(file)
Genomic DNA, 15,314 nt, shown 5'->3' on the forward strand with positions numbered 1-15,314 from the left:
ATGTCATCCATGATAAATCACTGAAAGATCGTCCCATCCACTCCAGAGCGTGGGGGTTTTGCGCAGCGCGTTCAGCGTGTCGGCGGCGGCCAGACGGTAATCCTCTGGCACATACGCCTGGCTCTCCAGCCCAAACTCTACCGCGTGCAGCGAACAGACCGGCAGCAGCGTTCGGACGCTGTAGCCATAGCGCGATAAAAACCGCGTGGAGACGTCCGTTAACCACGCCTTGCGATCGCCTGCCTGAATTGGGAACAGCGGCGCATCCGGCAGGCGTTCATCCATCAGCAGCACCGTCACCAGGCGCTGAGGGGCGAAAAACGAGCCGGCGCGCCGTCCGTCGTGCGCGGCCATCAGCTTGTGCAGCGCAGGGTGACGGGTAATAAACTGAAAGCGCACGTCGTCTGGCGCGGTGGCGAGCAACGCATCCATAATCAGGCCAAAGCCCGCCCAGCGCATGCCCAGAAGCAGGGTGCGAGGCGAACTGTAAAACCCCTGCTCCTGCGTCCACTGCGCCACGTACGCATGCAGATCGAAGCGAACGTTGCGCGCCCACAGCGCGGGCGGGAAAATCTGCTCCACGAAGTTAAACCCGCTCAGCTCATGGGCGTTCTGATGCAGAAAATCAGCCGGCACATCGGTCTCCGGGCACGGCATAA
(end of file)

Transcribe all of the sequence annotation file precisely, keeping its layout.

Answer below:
Genomic DNA, 15,314 nt, shown 5'->3' on the forward strand with positions numbered 1-15,314 from the left:
ATGTCATCCATGATAAATCACTGAAAGATCGTCCCATCCACTCCAGAGCGTGGGGGTTTTGCGCAGCGCGTTCAGCGTGTCGGCGGCGGCCAGACGGTAATCCTCTGGCACATACGCCTGGCTCTCCAGCCCAAACTCTACCGCGTGCAGCGAACAGACCGGCAGCAGCGTTCGGACGCTGTAGCCATAGCGCGATAAAAACCGCGTGGAGACGTCCGTTAACCACGCCTTGCGATCGCCTGCCTGAATTGGGAACAGCGGCGCATCCGGCAGGCGTTCATCCATCAGCAGCACCGTCACCAGGCGCTGAGGGGCGAAAAACGAGCCGGCGCGCCGTCCGTCGTGCGCGGCCATCAGCTTGTGCAGCGCAGGGTGACGGGTAATAAACTGAAAGCGCACGTCGTCTGGCGCGGTGGCGAGCAACGCATCCATAATCAGGCCAAAGCCCGCCCAGCGCATGCCCAGAAGCAGGGTGCGAGGCGAACTGTAAAACCCCTGCTCCTGCGTCCACTGCGCCACGTACGCATGCAGATCGAAGCGAACGTTGCGCGCCCACAGCGCGGGCGGGAAAATCTGCTCCACGAAGTTAAACCCGCTCAGCTCATGGGCGTTCTGATGCAGAAAATCAGCCGGCACATCGGTCTCCGGGCACGGCATAA